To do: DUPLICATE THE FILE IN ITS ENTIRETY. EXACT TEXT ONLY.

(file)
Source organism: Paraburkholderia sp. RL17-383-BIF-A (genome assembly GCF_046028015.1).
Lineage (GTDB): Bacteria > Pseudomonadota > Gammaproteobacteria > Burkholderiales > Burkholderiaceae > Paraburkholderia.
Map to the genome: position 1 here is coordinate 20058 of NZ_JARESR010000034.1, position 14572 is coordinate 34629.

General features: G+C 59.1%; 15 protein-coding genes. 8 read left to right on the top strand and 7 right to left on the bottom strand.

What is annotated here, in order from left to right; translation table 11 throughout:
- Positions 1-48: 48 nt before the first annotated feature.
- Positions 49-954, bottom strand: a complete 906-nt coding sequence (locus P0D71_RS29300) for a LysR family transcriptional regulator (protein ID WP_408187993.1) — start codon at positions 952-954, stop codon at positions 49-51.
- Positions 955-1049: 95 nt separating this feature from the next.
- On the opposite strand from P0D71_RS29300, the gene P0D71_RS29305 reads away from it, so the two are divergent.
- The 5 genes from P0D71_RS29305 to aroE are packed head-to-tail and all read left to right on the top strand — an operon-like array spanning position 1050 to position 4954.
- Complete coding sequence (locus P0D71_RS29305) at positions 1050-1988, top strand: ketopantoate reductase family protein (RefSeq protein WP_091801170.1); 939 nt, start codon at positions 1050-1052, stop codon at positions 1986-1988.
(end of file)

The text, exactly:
Source organism: Paraburkholderia sp. RL17-383-BIF-A (genome assembly GCF_046028015.1).
Lineage (GTDB): Bacteria > Pseudomonadota > Gammaproteobacteria > Burkholderiales > Burkholderiaceae > Paraburkholderia.
Map to the genome: position 1 here is coordinate 20058 of NZ_JARESR010000034.1, position 14572 is coordinate 34629.

General features: G+C 59.1%; 15 protein-coding genes. 8 read left to right on the top strand and 7 right to left on the bottom strand.

What is annotated here, in order from left to right; translation table 11 throughout:
- Positions 1-48: 48 nt before the first annotated feature.
- Positions 49-954, bottom strand: a complete 906-nt coding sequence (locus P0D71_RS29300) for a LysR family transcriptional regulator (protein ID WP_408187993.1) — start codon at positions 952-954, stop codon at positions 49-51.
- Positions 955-1049: 95 nt separating this feature from the next.
- On the opposite strand from P0D71_RS29300, the gene P0D71_RS29305 reads away from it, so the two are divergent.
- The 5 genes from P0D71_RS29305 to aroE are packed head-to-tail and all read left to right on the top strand — an operon-like array spanning position 1050 to position 4954.
- Complete coding sequence (locus P0D71_RS29305) at positions 1050-1988, top strand: ketopantoate reductase family protein (RefSeq protein WP_091801170.1); 939 nt, start codon at positions 1050-1052, stop codon at positions 1986-1988.